21 May 2014

on sweeping up autumn leaves



I’ve confessed before that this is my favourite time of the year. We’ve left behind the glare and heat of summer (such as it is in Hobart) and even though the days are getting shorter and the evenings cooler, we haven’t yet been plunged into the dark drag of winter.


The other reason I love autumn is the deciduous leaves, in all their glory, from rich fiery reds to golden glowing yellows; large flag-like shapes to small, intricate specimens. My route to work has many fine trees and shrubs and even vines, making the start and end of my working day a beautiful journey.

But here’s another autumnal confession: I love sweeping up those fallen leaves. Actually, I love any kind of sweeping out in the garden, but in this season, I get to indulge in this gardening chore — well, it seems, all the time.

On the weekends, I like to start my ‘working’ day by sweeping the small undercover area outside my back door, which collects the long golden leaves of my peach and nectarine trees. Then I move methodically along the pathways around the house and in the backyard, again picking up the fruit tree leaves.

Then I start in the driveway out the front, which runs the length of my block. Here it is the larger, flatter leaves of my ornamental blossom tree. Sadly the delicate, finely serrated leaves of my cut-leaf birches are long-gone — those still-young trees are fully exposed to the winds that roar up my street, and theirs are the first leaves to be carried off. And the ruby foliage of my young viburnum shrub was lost overnight, blown off by ghastly winds. Here one day, gone the next, before I could take a photo of it.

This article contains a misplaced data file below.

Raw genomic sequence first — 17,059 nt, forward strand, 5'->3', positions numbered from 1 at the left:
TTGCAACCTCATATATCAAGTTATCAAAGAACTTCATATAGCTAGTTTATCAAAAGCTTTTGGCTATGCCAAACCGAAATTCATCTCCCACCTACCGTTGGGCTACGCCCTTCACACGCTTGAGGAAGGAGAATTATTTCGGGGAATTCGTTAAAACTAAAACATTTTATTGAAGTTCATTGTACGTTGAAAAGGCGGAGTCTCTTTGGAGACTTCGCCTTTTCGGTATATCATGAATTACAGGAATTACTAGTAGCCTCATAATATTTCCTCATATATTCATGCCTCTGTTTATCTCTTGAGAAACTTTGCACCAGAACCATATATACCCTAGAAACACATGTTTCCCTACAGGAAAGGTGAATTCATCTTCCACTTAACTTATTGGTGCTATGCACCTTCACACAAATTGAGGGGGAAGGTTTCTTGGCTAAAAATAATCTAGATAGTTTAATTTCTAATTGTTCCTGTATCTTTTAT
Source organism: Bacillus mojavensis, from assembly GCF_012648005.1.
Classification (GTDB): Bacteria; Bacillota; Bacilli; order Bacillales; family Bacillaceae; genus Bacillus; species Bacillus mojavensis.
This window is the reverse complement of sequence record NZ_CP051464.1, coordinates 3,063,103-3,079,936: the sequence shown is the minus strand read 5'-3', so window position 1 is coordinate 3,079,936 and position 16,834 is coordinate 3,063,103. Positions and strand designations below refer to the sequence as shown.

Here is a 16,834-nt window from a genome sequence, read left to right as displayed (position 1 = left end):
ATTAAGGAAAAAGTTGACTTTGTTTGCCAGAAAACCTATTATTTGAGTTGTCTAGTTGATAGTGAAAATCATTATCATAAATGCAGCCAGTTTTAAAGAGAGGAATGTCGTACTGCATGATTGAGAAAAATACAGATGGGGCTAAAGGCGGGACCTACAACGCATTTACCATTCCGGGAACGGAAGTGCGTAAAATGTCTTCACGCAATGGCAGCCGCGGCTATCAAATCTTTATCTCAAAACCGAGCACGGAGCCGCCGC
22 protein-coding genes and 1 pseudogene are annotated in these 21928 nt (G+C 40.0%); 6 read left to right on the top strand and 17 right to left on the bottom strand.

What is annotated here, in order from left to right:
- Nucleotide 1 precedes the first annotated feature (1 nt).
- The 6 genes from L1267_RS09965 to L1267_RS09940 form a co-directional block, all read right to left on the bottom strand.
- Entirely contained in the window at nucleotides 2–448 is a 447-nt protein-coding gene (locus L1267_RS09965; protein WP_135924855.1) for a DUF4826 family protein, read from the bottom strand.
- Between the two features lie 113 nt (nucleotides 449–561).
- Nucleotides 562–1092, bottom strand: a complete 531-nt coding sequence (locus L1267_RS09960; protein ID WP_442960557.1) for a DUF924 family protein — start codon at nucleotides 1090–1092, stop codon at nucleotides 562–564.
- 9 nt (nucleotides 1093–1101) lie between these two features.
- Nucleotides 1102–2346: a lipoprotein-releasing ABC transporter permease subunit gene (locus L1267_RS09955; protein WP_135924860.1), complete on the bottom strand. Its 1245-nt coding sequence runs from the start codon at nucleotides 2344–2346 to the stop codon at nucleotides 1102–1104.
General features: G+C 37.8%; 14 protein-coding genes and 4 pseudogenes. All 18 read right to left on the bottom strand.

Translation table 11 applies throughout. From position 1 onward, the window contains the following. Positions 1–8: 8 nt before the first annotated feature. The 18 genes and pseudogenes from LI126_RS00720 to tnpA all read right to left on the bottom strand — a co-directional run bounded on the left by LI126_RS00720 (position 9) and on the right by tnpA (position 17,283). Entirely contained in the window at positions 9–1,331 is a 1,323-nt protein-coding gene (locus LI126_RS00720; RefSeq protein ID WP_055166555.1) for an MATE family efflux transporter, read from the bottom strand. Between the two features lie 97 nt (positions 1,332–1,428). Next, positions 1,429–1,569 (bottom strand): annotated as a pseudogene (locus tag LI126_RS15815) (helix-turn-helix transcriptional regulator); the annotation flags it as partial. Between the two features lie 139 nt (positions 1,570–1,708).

Sometimes I follow this pattern again in the afternoon, to tidy away any end-of-day leaf fall; or perhaps I’ll just do a quick go down the driveway.

So that is the how and the when, but what about the why? Why do I find this task so appealing?

I suspect that, like doing the dishes or the weekly laundry, it’s a sense of imposing order and neatness over my world (though it is admittedly Sisyphean at times, when, as fast as I sweep, the wind throws more leaves to my feet. But if I’ve set my mind to sweep now, I’ll pigheadedly refuse to admit defeat and down my broom). It’s satisfying to clear away the fallen leaves and other garden debris from the driveway and literally have a clean sweep.

The brisk, repetitive motion is also an enjoyable form of exercise. Back and forth, to and fro, walking up and down: it’s steady and calming. I saw a neighbour use one of those contraptions that look like a cross between a vacuum cleaner and set of bagpipes — and I’m not sure whether it was sucking or blowing — but I thought, where are the cardiovascular benefits in that? And the noise! Blasting away the peace! When the neighbourhood is quiet, just the birds twittering and the rhythmic sound of straw bristles brushing the concrete, it gives me time to think.

Because sweeping can be very conducive to contemplation (perhaps it is my suburban version of Buddhist walking meditation?). The morning sweep: my mind is still foggy with sleep, thinking about what gardening or household chores are ahead of me, assessing the state of the garden — now that the days are shorter, I don’t see my garden during the working week, and this is my gentle reunion with it. It’s a good opportunity to take stock of the weather, the birds, the garden, the neighbourhood, and I guess, me. Those repetitive movements can lull one into introspection. Sometimes I wonder what I’m doing with my life, what I could be doing; sometimes I compose sentences and turn over phrases and tweak words, not with a red pen in my hand but a broom. Mowing the lawn certainly doesn’t inspire such quiet moments of reflection, or such a sense of calm, purpose, order. I shall be sad when the autumn leaves have completely fallen and finished, and not just because of the bare branches they leave behind. I will no longer have quite so much sweeping to do.